IDEAS home Printed from
   My bibliography  Save this article

Challenges to Indian agriculture : future strategy


  • T. Koti Reddy

    (ICFAI Business School, Hyderabad)


This paper discusses production and productivity trends, and challenges to, and future strategy of, the Indian agricultural sector. The author suggests that there is a need to raise farm productivity, especially in the country’s vast rain-fed areas. Priority should be given not just to crop farming but also to livestock farming, horticulture, fodder plantation, and grassland development. Improved seeds and fertilizers, and proper irrigation facilities can play a crucial role in raising productivity. The growth of the agricultural sector depends on the growth of infrastructure facilities like irrigation, rural roads, market, power, cold storage, etc. The study points out that the decline in public investment in agriculture is mainly due to the diversification of resources in the form of subsidies for food, fertilizers, electricity, irrigation, credit, etc. The study concludes that the diseconomies in cost, lack of quality of domestic products in foreign markets, and cutthroat competition from other agrarian economies are the major constraints to Indian agricultural exports. The author suggests contract farming to raise high-value crops on small farms and public-private partnership in agricultural research.

Suggested Citation

  • T. Koti Reddy, 2007. "Challenges to Indian agriculture : future strategy," Philippine Review of Economics, University of the Philippines School of Economics and Philippine Economic Society, vol. 44(2), pages 149-169, December.
  • Handle: RePEc:phs:prejrn:v:44:y:2007:i:2:p:149-169

    Download full text from publisher

    File URL:
    Download Restriction: no

    References listed on IDEAS

    1. Bloom, David E & Williamson, Jeffrey G, 1998. "Demographic Transitions and Economic Miracles in Emerging Asia," World Bank Economic Review, World Bank Group, vol. 12(3), pages 419-455, September.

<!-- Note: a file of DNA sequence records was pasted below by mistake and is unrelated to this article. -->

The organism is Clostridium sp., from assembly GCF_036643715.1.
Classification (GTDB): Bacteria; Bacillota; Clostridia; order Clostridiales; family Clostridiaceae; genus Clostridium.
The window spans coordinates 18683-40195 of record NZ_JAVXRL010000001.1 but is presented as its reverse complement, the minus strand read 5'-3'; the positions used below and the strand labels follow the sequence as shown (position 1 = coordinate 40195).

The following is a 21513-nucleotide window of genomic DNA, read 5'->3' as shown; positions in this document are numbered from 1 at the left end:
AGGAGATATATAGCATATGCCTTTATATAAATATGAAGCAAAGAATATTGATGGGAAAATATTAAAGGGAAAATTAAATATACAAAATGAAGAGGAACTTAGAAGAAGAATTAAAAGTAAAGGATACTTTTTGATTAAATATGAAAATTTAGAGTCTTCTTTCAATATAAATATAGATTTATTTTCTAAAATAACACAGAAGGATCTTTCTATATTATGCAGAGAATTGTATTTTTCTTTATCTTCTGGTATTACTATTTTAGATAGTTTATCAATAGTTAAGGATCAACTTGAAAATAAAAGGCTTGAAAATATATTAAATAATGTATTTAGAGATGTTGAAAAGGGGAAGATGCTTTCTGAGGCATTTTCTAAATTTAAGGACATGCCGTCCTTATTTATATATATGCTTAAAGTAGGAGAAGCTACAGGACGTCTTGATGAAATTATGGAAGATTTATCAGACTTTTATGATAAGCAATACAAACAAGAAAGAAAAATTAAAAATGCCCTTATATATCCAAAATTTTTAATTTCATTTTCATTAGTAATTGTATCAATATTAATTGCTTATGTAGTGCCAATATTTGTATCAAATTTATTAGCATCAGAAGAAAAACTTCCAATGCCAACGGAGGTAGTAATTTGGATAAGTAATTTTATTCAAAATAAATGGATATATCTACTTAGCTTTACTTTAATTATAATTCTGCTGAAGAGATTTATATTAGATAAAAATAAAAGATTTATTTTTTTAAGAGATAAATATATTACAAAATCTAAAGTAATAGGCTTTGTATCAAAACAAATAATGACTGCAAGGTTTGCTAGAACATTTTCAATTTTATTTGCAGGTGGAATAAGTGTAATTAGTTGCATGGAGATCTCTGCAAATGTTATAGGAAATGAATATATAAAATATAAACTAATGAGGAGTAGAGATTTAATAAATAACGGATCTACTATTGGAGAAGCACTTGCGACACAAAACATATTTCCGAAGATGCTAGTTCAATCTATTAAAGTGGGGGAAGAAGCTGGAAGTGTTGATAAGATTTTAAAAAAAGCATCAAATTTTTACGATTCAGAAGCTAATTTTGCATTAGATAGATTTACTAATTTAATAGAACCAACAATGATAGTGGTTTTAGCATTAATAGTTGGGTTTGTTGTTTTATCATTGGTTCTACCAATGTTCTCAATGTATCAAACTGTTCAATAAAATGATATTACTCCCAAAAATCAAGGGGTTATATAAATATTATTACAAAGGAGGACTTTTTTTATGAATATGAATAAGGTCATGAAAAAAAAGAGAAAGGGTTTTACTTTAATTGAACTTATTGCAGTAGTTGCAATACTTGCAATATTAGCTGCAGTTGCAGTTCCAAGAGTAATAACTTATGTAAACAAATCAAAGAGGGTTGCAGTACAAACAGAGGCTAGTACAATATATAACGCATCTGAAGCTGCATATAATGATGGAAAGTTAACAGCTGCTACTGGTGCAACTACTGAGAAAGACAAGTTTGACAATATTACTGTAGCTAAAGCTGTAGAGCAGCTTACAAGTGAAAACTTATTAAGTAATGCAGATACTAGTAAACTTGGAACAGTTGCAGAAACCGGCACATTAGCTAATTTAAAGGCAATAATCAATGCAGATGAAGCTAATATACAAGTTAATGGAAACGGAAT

2. David E. BLOOM & Jocelyn E. FINLAY, 2009. "Demographic Change and Economic Growth in Asia," Asian Economic Policy Review, Japan Center for Economic Research, vol. 4(1), pages 45-64.
    3. David E. Bloom & David Canning & Pia N. Malaney, 1999. "Demographic Change and Economic Growth in Asia," CID Working Papers 15, Center for International Development at Harvard University.
    4. Leamer, Edward E, 1983. "Let's Take the Con Out of Econometrics," American Economic Review, American Economic Association, vol. 73(1), pages 31-43, March.
    5. Sala-i-Martin, Xavier, 1997. "I Just Ran Two Million Regressions," American Economic Review, American Economic Association, vol. 87(2), pages 178-183, May.
    Full references (including those not matched with items on IDEAS)

    More about this item


    capital formation; production and productivity trends; institutional credit; regulated marketing; infrastructural facilities;

    JEL classification:

    • O - Economic Development, Innovation, Technological Change, and Growth
    • O10 - Economic Development, Innovation, Technological Change, and Growth - - Economic Development - - - General


    Access and download statistics


    All material on this site has been provided by the respective publishers and authors. You can help correct errors and omissions. When requesting a correction, please mention this item's handle: RePEc:phs:prejrn:v:44:y:2007:i:2:p:149-169. See general information about how to correct material in RePEc.

    For technical questions regarding this item, or to correct its authors, title, abstract, bibliographic or download information, contact: (Reuben T. Campos). General contact details of provider: .

    If you have authored this item and are not yet registered with RePEc, we encourage you to do it here. This allows to link your profile to this item. It also allows you to accept potential citations to this item that we are uncertain about.

    We have no references for this item. You can help adding them by using this form .

    If you know of missing items citing this one, you can help us creating those links by adding the relevant references in the same way as above, for each refering item. If you are a registered author of this item, you may also want to check the "citations" tab in your RePEc Author Service profile, as there may be some citations waiting for confirmation.

    Please note that corrections may take a couple of weeks to filter through the various RePEc services.

    IDEAS is a RePEc service hosted by the Research Division of the Federal Reserve Bank of St. Louis . RePEc uses bibliographic data supplied by the respective publishers.